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Brief Reports   |    
Prevalence of Mental Health and Behavioral Problems Among Adolescents in Institutional Care in Jordan
Robin E. Gearing, Ph.D.; Michael J. MacKenzie, Ph.D.; Craig S. Schwalbe, Ph.D.; Kathryne B. Brewer, M.S.W.; Rawan W. Ibrahim, Ph.D.
Psychiatric Services 2013; doi: 10.1176/appi.ps.201200093
View Author and Article Information

Dr. Gearing, Dr. MacKenzie, Dr. Schwalbe, and Ms. Brewer are affiliated with the Columbia University School of Social Work, 1255 Amsterdam Ave., New York, NY 10027 (e-mail: rg2372@columbia.edu).
Dr. Ibrahim is with the Columbia University Middle East Research Center, Amman, Jordan.

Copyright © American Psychiatric Association

Objectives:  This study aimed to establish the prevalence rates of mental health and behavioral problems of Arab youths residing in Jordanian care centers due to family disintegration, maltreatment, or abandonment and to examine how functioning varies by child characteristics and placement history.

Methods:  Child Behavior Checklist and case history data were collected for 70 youths across four Jordanian care centers.

Results:  Approximately 53% of the adolescents were identified as experiencing mental health problems, and 43% and 46% had high internalizing and externalizing scores, respectively. Ordinary least-squares regression models examining mental health functioning showed that male gender, care entry because of maltreatment, time in care, and transfers were the most significant predictors of problems.

Conclusions:  Paralleling international research, this study found high levels of mental health needs among institutionalized youths. The impact of transfers on functioning is particularly worrisome, given the standard practice of transferring youths to another facility when they reach age 12. Improving the institutional care model by requiring fewer transfers and offering family-based community alternatives may ameliorate risks of developing mental and behavioral problems.

Abstract Teaser
Figures in this Article

Throughout the world, government agencies and nongovernmental organizations have established care institutions for youths in need of care and protection. Youths in institutional settings are consistently identified as having high rates of mental health conditions (1), which are associated with psychosocial impairment that negatively influences their quality of life (2). Research assessing psychosocial functioning has found that many children and adolescents placed in residential care have mental and behavioral problems, including internalizing problems (such as depression and anxiety) and externalizing problems (such as rule breaking and aggression). North American and European studies have shown that internalizing problems are prevalent for 6% to 68% of youths in care homes, and externalizing disorders affect youths at rates ranging from 32% to 67% (35). Rates of mental health and behavioral difficulties within care centers have been consistently found to exceed rates for community samples of youths under age 18, whose overall rates of mental disorders are approximately 21% (6). Understanding the specific mental health needs of youths in institutional care requires examination of individual, agency-based, and system-level data. In turn, these data may be used to develop personalized services and programs addressing impairments in functioning that may keep these children at risk of developing mental and behavioral disorders.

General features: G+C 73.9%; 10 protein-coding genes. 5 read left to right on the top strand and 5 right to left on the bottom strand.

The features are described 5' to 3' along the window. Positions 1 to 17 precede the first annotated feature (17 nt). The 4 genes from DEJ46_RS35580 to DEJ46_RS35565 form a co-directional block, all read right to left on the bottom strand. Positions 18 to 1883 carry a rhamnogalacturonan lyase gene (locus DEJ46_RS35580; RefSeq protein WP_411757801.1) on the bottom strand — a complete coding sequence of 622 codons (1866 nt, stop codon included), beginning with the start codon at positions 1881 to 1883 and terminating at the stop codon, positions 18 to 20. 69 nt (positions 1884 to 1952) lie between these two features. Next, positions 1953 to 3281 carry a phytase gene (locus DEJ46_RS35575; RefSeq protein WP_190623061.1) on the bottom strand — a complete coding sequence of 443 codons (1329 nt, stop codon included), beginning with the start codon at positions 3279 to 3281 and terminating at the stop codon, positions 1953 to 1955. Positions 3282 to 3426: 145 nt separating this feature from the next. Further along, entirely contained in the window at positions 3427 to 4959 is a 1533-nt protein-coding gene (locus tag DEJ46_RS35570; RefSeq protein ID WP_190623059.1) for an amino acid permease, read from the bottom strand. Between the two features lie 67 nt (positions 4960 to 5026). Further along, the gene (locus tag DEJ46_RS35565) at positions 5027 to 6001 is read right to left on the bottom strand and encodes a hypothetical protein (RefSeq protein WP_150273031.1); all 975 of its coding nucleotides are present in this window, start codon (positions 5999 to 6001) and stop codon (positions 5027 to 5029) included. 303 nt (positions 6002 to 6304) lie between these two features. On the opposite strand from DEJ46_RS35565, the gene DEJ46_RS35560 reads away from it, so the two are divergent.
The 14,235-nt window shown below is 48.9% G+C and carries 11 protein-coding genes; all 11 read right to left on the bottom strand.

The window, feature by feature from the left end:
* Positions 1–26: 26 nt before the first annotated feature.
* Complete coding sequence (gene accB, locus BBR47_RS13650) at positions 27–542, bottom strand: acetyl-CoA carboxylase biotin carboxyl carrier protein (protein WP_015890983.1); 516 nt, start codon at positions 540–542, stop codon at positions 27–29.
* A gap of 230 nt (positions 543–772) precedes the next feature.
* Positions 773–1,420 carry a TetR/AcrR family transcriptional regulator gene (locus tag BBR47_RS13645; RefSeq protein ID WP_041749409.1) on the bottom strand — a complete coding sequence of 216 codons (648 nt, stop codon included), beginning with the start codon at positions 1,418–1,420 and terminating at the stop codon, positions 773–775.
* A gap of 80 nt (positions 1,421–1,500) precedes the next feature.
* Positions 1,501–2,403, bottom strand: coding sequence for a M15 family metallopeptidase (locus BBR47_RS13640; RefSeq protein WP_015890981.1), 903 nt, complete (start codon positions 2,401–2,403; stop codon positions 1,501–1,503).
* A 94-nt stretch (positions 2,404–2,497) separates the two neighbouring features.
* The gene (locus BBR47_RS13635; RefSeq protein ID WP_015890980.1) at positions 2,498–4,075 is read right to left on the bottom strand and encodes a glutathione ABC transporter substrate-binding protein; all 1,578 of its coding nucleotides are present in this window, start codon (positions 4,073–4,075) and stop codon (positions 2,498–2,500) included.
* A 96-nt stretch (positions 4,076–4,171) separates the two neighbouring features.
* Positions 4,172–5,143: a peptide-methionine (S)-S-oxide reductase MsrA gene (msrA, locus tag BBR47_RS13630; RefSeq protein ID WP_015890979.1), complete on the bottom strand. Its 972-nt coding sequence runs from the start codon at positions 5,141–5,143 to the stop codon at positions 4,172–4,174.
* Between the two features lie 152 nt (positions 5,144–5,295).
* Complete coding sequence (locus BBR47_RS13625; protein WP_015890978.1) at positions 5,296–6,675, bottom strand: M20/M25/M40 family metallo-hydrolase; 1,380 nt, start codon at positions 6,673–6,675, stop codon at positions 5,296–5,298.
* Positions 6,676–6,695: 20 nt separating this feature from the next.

Research on the needs of Arab youths in care centers within the Middle East remains a significant gap in the literature (7). Two studies of youths residing in orphanages in Turkey and another study in Iraq found similarly high rates of internalizing (6%–40%) and externalizing (18%–42%) disorders (810). This nascent research has only begun to establish baseline estimates of the regional prevalence of mental health needs.

This study aimed to establish prevalence rates of mental health and behavioral problems among adolescents (ages 11–18) residing in institutional care centers in Jordan and to examine how mental health functioning varies by demographic characteristics and case history of the youths. This study is part of a larger research initiative called the Community-Family Integration Teams Project (C-FIT). C-FIT is part of a partnership, supported by the United Nations Children’s Fund, between the authors and the Jordanian Ministry of Social Development. The C-FIT project is aimed at improving the Jordanian Ministry’s capacity to meet the needs of children and youths currently in institutional care by engaging key local community stakeholders to design and implement the region’s first formal foster care program as an alternative to institutional care.